(New York) - Jamaica's leaders should condemn the comments of a governing-party member of parliament who called for gay organizations to be outlawed and demanded life imprisonment for homosexual conduct, Human Rights Watch said today in a Letter to Prime Minister Bruce Golding. Citing endemic violence against lesbian, gay, bisexual, and transgender (LGBT) people in Jamaica, Human Rights Watch urged the government to repeal the colonial-era law against "buggery" and publicly affirm equality before the law.
During a parliamentary debate on February 10, 2009, Ernest Smith of the Jamaica Labor Party said that "homosexual activities seem to have overtaken this country." He described homosexuals as "abusive, violent," and called for tightening the "buggery" law criminalizing consensual homosexual conduct to impose sentences of up to life in prison. On February 16, Smith told a Jamaican newspaper that J-FLAG, the Jamaica Forum for Lesbians, All-Sexuals and Gays, "should be outlawed," adding: "How can you legitimize an organization that is formed for the purposes of committing criminal offenses?"
"The prime minister should unequivocally condemn public figures who call for denying people their human rights," said Rebecca Schleifer, advocate for the Health and Human Rights Division of Human Rights Watch. "In a climate of violence where homophobia puts LGBT people's lives at risk, spewing such hatred is inexcusable."
In recent years, Human Rights Watch has documented extensive violence faced by LGBT people across Jamaica. This includes mob attacks in which gay men have been seriously wounded. In January 2008, for example, a mob attacked four men in Mandeville, surrounding their home and demanding they leave the community because they were gay. The mob slashed the inhabitants with sticks, stones, knives, and machetes.
That attack echoed another in the same town on Easter Sunday, April 8, 2007, when a crowd of about 100 men gathered outside a church where 150 people were attending the funeral of a gay man. The crowd broke the windows with bottles and threatened to kill the mourners. Police were called to the scene, but refused to intervene. Officers stopped gay men from leaving and searched their vehicles, but did not restrain or detain members of the mob who threatened mourners with sticks, stones, and batons as they tried to escape.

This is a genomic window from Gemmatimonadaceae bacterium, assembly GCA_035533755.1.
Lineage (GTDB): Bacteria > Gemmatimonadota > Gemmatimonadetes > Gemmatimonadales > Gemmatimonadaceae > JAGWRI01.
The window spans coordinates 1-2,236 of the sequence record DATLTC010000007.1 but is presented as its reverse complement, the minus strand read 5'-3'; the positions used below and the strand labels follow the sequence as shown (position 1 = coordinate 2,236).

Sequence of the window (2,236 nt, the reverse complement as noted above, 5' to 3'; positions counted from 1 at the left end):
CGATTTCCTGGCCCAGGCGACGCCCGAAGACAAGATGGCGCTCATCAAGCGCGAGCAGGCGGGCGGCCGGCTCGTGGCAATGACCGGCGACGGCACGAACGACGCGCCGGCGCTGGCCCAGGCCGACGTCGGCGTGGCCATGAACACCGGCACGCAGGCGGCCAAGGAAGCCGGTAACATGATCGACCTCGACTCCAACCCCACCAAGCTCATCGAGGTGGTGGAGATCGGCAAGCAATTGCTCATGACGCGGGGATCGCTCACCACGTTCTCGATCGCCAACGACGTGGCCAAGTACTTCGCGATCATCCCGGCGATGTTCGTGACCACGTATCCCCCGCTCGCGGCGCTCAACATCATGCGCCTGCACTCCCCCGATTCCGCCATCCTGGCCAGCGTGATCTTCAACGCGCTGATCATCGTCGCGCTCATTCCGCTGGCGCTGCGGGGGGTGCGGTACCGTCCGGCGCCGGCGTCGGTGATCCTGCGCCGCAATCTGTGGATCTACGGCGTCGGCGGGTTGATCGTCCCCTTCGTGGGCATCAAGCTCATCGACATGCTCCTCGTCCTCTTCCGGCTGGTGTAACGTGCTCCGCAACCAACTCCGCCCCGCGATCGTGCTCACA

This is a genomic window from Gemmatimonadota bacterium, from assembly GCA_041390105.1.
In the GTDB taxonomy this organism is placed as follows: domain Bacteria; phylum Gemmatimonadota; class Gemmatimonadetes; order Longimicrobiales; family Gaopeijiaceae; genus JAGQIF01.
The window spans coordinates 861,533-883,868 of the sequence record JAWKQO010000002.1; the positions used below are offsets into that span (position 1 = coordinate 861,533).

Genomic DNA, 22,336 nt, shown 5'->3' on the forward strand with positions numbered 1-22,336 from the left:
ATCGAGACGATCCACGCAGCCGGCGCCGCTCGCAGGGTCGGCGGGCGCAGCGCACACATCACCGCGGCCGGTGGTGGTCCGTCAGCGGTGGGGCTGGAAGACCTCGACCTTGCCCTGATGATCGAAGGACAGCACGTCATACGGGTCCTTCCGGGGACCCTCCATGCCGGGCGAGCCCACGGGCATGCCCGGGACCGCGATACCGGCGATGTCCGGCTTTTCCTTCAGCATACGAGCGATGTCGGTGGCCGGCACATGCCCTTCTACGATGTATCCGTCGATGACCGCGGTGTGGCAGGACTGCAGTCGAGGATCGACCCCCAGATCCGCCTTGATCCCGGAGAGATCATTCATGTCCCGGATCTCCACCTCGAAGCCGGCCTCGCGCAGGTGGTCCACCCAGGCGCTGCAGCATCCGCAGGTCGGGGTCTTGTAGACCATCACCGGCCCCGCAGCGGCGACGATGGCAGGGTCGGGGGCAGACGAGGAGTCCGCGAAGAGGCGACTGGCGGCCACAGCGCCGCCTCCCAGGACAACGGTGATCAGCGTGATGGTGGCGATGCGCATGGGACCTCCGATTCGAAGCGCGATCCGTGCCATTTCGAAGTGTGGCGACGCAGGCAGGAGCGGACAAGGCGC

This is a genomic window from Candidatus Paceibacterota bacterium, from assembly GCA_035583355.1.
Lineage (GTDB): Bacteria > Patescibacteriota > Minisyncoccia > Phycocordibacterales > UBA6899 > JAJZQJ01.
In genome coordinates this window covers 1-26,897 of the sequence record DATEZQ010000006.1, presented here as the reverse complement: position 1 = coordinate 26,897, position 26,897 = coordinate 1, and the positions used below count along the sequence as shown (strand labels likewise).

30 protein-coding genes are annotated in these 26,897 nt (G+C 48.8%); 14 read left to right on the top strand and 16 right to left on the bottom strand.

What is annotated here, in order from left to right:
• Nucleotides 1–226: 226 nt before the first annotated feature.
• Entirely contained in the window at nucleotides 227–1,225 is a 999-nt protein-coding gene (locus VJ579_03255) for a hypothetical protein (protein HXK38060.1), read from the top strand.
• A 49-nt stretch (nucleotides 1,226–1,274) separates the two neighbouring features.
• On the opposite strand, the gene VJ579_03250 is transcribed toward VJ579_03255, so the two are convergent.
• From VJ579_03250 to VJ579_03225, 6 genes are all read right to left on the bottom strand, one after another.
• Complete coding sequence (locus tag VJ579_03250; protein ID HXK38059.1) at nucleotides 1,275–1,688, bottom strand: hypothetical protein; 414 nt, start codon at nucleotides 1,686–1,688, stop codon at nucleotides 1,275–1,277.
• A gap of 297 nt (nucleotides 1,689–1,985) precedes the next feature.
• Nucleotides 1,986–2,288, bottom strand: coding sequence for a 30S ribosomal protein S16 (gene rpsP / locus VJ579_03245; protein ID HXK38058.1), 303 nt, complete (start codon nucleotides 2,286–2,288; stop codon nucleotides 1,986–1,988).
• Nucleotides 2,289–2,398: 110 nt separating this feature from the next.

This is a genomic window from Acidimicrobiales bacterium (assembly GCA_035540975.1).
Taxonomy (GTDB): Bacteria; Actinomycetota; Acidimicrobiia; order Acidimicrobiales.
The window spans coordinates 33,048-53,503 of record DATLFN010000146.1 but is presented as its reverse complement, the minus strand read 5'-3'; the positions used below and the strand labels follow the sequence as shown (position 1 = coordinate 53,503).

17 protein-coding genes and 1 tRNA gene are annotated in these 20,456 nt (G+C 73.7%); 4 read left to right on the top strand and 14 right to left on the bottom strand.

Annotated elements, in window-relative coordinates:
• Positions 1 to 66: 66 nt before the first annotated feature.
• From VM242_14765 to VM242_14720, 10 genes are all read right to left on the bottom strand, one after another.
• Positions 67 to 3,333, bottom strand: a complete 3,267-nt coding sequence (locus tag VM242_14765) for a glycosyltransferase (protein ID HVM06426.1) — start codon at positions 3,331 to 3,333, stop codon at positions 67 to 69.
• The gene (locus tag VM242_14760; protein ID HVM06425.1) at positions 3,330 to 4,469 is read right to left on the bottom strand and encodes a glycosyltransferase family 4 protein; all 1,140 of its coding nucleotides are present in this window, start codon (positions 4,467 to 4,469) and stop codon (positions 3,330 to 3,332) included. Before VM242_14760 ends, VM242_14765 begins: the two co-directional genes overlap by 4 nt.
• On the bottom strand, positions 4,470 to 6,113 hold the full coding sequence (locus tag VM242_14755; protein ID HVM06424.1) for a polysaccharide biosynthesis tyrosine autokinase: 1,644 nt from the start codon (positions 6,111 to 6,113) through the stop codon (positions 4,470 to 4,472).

Earlier that week, on April 2, 2007, a crowd in Montego Bay attacked three men alleged to be gay who were attending a carnival. Witnesses said the crowd chased the men down the street, slashed one man with knives and beat him with a manhole cover. According to local press reports, at least 30-40 people beat another man as he sought refuge in a bar, tearing his clothes from him and striking him as he bled severely from a head wound.
On February 14, 2007, a mob of at least 200 in Kingston surrounded and attacked four men, including J-FLAG's co-chair, calling for the men to be beaten to death because they were gay. When police arrived, instead of protecting the victims, the officers verbally abused them and struck one in the face, head, and stomach.
Human Rights Watch wrote twice to Prime Minister Golding about the 2008 Mandeville incident. In April 2008, it urged the prime minister to "express your condemnation of homophobic violence publicly," adding: "We also hope that your response to such violence will begin a dialogue with human rights groups working to end homophobic violence and abuse in Jamaica and strengthen efforts to protect all lesbian, gay, bisexual, and transgender Jamaicans against further such violence and abuse." However, Golding has not publicly spoken to defend LGBT people's human rights.
In its letter today, Human Rights Watch pointed to Smith's call to ban an LGBT group as evidence of the dangerous effects of so-called "sodomy" laws like Jamaica's, a legacy of British colonial rule, on democratic freedoms. The UN Human Rights Committee, which authoritatively interprets the International Covenant on Civil and Political Rights (ICCPR), found in the 1994 case of Toonen v. Australia that such laws violate covenant protections for privacy and against discrimination. Jamaica ratified the covenant in 1975.
Jamaica's Constitution and the covenant both affirm the right to freedom of association. The special representative of the UN secretary-general on human rights defenders has specifically pointed to "those who defend the rights of ...lesbian, gay, bisexual, transgender and intersex (LGBTI) persons" as "defenders who are at particular risk."
"Jamaica's buggery law not only justifies hate and provides a legal basis for repression," said Schleifer. "Smith's remarks show how such laws can be used to threaten freedoms of association and expression, as well as the work of human rights defenders."